Date of Degree
S. Elizabeth Alter
Biodiversity | Computational Biology | Evolution | Genomics | Population Biology
Madagascar, historical demography, diversification, Machine Learning, comparative phylogeography, herpetology
A long history of isolation coupled with complex topographic and ecological landscapes makes Madagascar ideal for exploring the historical factors that have shaped patterns of population diversity and endemism. Many species-level studies have suggested Late Quaternary climate change may have influenced population dynamics in the tropics, but Madagascar’s ecologically unique biomes or individual species properties may have driven idiosyncratic responses to these shifts. Using community-scale population genetic data I implement a hierarchical approximate Bayesian computation (hABC) approach to evaluate the degree of synchronous population expansion during glacial cycles across herpetofaunal assemblages both within and across discrete biomes and taxonomic groups. I integrate results from Bayesian model averaging to identify whether intrinsic and extrinsic conditions played a role in driving individualistic demographic change. I find that demographic responses are not uniform across groups, with more than 50% of all populations showing signal of recent expansion. Our explanatory models indicate species occupying narrow elevational ranges had a higher probability of expansion, while amphibian assemblages showed higher genetic diversity and greater departures from population neutrality. Expansion events were largely asynchronous, with coexpansion found in less than half of all populations. Humid-restricted taxa are the exception to this trend, with around 69–74% of all populations coexpanding during the start of the Last Glacial Period at around 100 kya, supporting the hypothesis of a more extensive humid forest cover for Madagascar during this time. I show that exploration of trait and habitat-specific demographic processes is crucial to understanding and protecting the exceptional biotic richness and endemism found in Madagascar.
In my second chapter, I use genomic data from population level sampling across the island’s snakes within a comparative statistical phylogeographic framework to investigate patterns of population structure and pulses of simultaneous demographic shifts for Madagascar’s pseudoxyrhophiine snakes to determine if demographic histories been individualistic or synchronous relative to Pleistocene climate change. I identified 21 populations with a high probability of recent expansion and 12 with a history of population bottleneck. I conducted a hierarchical Random Forest analysis to estimate the proportion of lineages experiencing synchronous demographic dynamics and the timing of these events. For expanding populations, I recovered a strong signal of synchronous expansion in the Late Pleistocene after the Last Glacial Maximum. Contracting lineages showed evidence of temporally concordant bottlenecks before the onset of widespread anthropogenic Holocene fire disruption, indicating historical climate was more important in structuring contemporary patterns of diversity. I find little evidence of geographic, ecological or taxonomic signal in population diversity estimates or probability of expansion. These results suggest that areas that promoted demographic stability are not shared among broadly distributed taxa, and instead demographic change in these populations is primarily influenced by localized habitat features and species interactions.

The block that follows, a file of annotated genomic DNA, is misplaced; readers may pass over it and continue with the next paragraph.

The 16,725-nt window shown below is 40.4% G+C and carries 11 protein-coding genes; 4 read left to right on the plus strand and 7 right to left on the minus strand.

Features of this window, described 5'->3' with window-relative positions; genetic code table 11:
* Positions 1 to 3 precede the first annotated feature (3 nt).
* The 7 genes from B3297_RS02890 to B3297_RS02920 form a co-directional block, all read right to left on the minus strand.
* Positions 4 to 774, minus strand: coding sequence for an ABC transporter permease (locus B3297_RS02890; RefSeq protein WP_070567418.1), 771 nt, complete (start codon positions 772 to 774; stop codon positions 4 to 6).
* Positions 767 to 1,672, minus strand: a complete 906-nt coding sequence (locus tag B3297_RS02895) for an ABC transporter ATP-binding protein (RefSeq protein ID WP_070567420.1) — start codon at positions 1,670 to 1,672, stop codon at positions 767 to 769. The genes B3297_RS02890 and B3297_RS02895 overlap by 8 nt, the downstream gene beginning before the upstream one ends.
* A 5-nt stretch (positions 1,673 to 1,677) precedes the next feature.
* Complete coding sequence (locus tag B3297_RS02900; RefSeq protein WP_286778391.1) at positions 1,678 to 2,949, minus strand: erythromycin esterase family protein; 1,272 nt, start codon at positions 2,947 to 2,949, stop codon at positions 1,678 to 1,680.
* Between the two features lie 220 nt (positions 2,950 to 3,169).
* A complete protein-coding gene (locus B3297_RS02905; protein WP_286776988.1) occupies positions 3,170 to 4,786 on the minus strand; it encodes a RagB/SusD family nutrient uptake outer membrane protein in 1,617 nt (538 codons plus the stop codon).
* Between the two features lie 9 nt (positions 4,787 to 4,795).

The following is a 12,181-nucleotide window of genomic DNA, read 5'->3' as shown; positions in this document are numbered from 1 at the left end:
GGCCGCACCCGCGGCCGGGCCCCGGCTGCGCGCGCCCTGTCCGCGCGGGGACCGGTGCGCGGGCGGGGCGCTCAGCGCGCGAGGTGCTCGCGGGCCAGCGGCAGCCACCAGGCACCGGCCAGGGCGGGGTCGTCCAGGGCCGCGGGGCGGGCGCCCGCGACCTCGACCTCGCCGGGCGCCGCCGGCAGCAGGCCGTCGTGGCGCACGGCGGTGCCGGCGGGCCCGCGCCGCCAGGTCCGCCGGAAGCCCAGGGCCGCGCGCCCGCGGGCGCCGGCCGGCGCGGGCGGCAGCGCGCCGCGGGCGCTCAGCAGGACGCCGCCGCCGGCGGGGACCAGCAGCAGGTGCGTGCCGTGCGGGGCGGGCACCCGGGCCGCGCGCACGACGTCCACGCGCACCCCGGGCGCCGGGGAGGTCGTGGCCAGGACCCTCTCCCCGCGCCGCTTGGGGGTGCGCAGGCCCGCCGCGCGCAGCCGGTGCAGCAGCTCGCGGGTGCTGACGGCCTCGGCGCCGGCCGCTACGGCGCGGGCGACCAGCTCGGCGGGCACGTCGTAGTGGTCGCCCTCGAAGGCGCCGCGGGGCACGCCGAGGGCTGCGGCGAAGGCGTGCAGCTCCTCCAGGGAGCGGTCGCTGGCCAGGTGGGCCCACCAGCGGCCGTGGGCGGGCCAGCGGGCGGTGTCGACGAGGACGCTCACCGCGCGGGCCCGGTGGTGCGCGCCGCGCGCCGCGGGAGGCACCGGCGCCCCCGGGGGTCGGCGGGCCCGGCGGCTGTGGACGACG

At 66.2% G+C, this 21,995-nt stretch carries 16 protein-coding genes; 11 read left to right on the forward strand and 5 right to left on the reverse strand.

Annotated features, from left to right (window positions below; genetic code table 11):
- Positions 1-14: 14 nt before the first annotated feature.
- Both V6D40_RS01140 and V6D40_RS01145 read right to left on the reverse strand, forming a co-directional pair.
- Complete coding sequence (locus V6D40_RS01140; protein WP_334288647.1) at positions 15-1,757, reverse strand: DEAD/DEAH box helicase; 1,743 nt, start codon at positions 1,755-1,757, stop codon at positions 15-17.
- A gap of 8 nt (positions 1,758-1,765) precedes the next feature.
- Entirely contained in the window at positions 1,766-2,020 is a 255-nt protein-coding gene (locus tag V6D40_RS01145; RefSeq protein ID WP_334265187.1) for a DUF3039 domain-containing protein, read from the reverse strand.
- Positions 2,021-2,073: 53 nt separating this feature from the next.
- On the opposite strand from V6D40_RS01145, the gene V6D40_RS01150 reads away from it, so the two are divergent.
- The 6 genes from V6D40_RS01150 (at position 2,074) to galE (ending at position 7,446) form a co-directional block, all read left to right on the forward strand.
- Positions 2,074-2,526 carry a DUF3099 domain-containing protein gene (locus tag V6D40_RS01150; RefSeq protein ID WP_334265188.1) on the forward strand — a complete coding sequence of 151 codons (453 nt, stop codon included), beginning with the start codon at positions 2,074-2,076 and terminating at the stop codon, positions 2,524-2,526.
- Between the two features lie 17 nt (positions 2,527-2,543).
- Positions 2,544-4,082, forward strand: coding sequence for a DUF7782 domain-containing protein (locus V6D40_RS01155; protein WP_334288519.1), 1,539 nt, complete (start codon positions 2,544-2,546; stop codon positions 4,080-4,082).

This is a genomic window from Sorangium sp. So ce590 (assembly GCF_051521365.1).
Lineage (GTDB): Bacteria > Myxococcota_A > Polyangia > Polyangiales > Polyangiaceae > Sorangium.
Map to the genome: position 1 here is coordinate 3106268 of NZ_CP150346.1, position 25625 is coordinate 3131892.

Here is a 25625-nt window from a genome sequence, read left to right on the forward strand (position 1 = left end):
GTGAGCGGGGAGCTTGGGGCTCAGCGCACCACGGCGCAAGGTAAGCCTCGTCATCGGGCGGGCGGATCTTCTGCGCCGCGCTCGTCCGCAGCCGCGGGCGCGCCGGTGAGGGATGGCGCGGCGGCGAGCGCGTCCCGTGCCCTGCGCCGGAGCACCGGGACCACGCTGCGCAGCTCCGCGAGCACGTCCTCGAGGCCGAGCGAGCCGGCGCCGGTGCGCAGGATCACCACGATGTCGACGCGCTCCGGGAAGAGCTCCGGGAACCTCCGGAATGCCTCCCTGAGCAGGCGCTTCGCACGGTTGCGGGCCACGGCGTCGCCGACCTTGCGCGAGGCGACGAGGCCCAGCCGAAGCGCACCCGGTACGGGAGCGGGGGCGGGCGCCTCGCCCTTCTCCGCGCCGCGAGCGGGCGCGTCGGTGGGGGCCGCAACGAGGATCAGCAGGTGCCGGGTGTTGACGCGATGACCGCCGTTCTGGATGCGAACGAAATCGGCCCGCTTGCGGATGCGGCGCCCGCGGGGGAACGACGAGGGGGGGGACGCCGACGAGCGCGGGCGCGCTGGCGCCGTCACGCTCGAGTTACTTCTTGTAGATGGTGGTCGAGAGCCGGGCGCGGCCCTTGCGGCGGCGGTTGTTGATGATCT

Demographic processes like population expansion often result in events like population divergence that ultimately influence patterns of genetic diversity and richness. In my third chapter, I investigate previously proposed and novel hypotheses that address the historical processes driving these patterns on Madagascar. The many widespread lineages present in the snake fauna of the island span multiple landscape and climatic barriers and represent an unparalleled opportunity to investigate the origins of endemic diversity on the island. Using genome-wide sampling, I test whether these hypotheses explain phylogeographic patterns across four codistributed, endemic snake lineages widely distributed throughout Madagascar. I evaluated the performance of two advanced regression techniques, Gradient Boosting Machine (GBM) and Random Forest regression (RF) to estimate the timing of lineage divergence, migration, and historical demographic parameters of four species groups to highlight spatial and temporal patterns of differentiation. I find that GBM outperforms RF, but both approaches estimate divergence times for the most recent diversification events in the Mid to Late Pleistocene, when overall rates in speciation declined across Madagascar snakes. Divergence was coupled with low migration rates for all species groups examined here. For at least two species groups, I find strong evidence that both climatic stability, historical refugia, and current environmental gradients have jointly contributed to population divergence over time. For dispersal limited organisms with parapatric and sympatric distributions, Madagascar’s complex ecographic and topographic history may have contributed to rapid differentiation following extreme community turnover following glacial cycles in the Quaternary.
Kuhn, Arianna L., "Genomic and Ecological Dimensions of Malagasy Reptile and Amphibian Biodiversity" (2021). CUNY Academic Works.